The Canadian dollar appears to have peaked for the moment as the BoC has become concerned about the impact of a stronger Canadian dollar on the economy.
Recent growth has slowed from the breakneck pace of the second quarter allowing the BoC to wait for further information on the impact of its two recent rate hikes before considering its next move. The loonie could remain soft until economic data begin to show signs of renewed strength.
We expect our global policy convergence story to continue to play out as central banks react to strong global growth. The Fed continues to tighten, but at a pace gradual enough for the markets to absorb. We do not expect inflation to force the Fed into a more aggressive stance. This backdrop means that foreign central banks will likely remain the main driver of the U.S. dollar going forward, in our view. As global central banks remove stimulus, we expect the U.S. dollar to depreciate over the longer term.
We maintain our forecast for further euro appreciation. Global growth momentum is positive while inflation remains subdued, which will continue to support the weak U.S. dollar trend and higher euro valuations. We continue to view pullbacks in the euro as consolidation within a secular trend higher.
We expect the USD/RMB exchange rate to trade in a range of 6.5-6.7 in a stable U.S. dollar environment and a range of 6.80-6.99 if the U.S. dollar strengthens sharply from here. The People’s Bank of China indicated in the 19th Party Congress that currency stability remains a near-term policy priority. We, therefore, expect the spot level of the renminbi to move in tandem with the US dollar, but with lower volatility compared to other major currencies. Capital flows have become increasingly two-way, compared to previous periods of net outflows, and we expect this to continue in the near term.
The yen has been on a generally weakening trend against the U.S. dollar since early September. The move coincides with, what appears to be, a global move higher in economic data suggesting continued growth in the months ahead. Although expectations of central bank tightening have increased in many countries, the (BoJ) appears satisfied to keep policy unchanged, for now, particularly amid low inflation. We expect the yen to remain range-bound between ¥110-115 through year-end.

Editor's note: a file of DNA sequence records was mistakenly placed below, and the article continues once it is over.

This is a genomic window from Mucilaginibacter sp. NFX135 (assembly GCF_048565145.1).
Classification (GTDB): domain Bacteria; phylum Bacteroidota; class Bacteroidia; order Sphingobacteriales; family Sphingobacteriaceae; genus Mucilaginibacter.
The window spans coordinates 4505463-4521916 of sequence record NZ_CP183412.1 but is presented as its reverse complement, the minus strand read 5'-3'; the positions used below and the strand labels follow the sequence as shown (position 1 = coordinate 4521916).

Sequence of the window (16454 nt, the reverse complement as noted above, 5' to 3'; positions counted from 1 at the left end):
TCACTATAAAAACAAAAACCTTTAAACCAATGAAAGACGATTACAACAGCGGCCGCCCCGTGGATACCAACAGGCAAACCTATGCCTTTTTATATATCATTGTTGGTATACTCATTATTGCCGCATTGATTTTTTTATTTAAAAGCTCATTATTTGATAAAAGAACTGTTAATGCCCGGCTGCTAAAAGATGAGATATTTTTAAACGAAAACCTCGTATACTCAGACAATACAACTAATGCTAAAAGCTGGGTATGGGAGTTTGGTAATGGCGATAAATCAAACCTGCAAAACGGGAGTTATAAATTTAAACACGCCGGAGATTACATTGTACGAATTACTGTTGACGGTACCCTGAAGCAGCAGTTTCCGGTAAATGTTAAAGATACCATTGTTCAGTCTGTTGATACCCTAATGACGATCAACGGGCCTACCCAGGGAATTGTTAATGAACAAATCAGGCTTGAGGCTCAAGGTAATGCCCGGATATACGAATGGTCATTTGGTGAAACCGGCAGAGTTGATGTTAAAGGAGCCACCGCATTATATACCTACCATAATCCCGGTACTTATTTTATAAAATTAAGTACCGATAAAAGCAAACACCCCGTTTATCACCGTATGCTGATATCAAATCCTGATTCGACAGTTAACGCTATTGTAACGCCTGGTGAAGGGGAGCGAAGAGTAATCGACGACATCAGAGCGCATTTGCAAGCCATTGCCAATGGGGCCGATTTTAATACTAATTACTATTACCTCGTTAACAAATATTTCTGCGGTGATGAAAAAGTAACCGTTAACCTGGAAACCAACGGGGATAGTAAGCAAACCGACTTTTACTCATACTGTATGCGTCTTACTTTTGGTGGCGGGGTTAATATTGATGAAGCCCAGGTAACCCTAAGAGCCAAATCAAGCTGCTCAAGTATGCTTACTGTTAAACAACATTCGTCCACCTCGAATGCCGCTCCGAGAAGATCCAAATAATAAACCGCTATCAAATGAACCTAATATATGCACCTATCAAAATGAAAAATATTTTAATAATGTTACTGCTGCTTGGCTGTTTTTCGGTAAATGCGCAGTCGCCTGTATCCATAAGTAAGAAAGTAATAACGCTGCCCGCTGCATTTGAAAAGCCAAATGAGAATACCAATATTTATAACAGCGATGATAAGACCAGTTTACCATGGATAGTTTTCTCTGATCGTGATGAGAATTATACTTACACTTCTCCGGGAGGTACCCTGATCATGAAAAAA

British pound sterling
Brexit discussions between the EU27 and the U.K. appear to have reached a stalemate. With the clock ticking down to the March 2019 departure date, U.K. officials will likely be keen to make a breakthrough soon so that talks can progress to discussing the trade relationship between the parties. We expect progress on talks to be slow and believe that that the probability of a “hard Brexit” could increase over the coming months. This would likely be detrimental to the currency.
The RBA appears to be satisfied keeping interest rates steady. There continue to be only minor changes to meeting statements, which remain somewhat cautious. Despite signs of a steadily improving labor market, inflation and wage growth remain stubbornly low. Low inflation along with a housing market that remains robust should keep the RBA on hold. Despite a recent modest correction, we believe the Australian dollar is still expensive. Our expectation for continued positive global growth keeps us neutral on the currency.
Ray Uy, Head of Macro Research and Currency Portfolio Management, James Ong, Senior Macro Strategist, Noelle Corum, Associate Portfolio Manager, Brian Schneider, Head of US Rates Portfolio Management, Scott Case, Portfolio Manager, Sean Connery, Portfolio Manager, Ken Hu, CIO Asia Pacific, Yi Hu, Senior Analyst, Alex Schwiersch, Portfolio Manager.